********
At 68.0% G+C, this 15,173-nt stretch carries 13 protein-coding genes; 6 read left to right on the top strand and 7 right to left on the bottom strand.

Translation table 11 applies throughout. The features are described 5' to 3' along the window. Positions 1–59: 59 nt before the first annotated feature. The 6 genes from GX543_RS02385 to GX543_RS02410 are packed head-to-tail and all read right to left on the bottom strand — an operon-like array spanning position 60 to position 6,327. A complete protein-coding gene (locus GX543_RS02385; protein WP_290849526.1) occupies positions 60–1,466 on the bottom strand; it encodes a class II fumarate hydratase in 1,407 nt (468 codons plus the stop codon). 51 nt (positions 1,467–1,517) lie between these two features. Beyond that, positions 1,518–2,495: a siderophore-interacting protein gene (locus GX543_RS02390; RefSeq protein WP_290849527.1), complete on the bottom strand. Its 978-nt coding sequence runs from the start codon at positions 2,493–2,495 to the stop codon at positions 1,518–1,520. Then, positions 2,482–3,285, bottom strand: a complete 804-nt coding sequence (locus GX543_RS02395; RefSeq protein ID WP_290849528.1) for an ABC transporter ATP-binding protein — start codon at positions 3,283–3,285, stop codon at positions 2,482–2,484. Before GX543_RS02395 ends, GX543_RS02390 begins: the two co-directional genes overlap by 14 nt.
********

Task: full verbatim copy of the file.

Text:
At 68.0% G+C, this 15,173-nt stretch carries 13 protein-coding genes; 6 read left to right on the top strand and 7 right to left on the bottom strand.

Translation table 11 applies throughout. The features are described 5' to 3' along the window. Positions 1–59: 59 nt before the first annotated feature. The 6 genes from GX543_RS02385 to GX543_RS02410 are packed head-to-tail and all read right to left on the bottom strand — an operon-like array spanning position 60 to position 6,327. A complete protein-coding gene (locus GX543_RS02385; protein WP_290849526.1) occupies positions 60–1,466 on the bottom strand; it encodes a class II fumarate hydratase in 1,407 nt (468 codons plus the stop codon). 51 nt (positions 1,467–1,517) lie between these two features. Beyond that, positions 1,518–2,495: a siderophore-interacting protein gene (locus GX543_RS02390; RefSeq protein WP_290849527.1), complete on the bottom strand. Its 978-nt coding sequence runs from the start codon at positions 2,493–2,495 to the stop codon at positions 1,518–1,520. Then, positions 2,482–3,285, bottom strand: a complete 804-nt coding sequence (locus GX543_RS02395; RefSeq protein ID WP_290849528.1) for an ABC transporter ATP-binding protein — start codon at positions 3,283–3,285, stop codon at positions 2,482–2,484. Before GX543_RS02395 ends, GX543_RS02390 begins: the two co-directional genes overlap by 14 nt.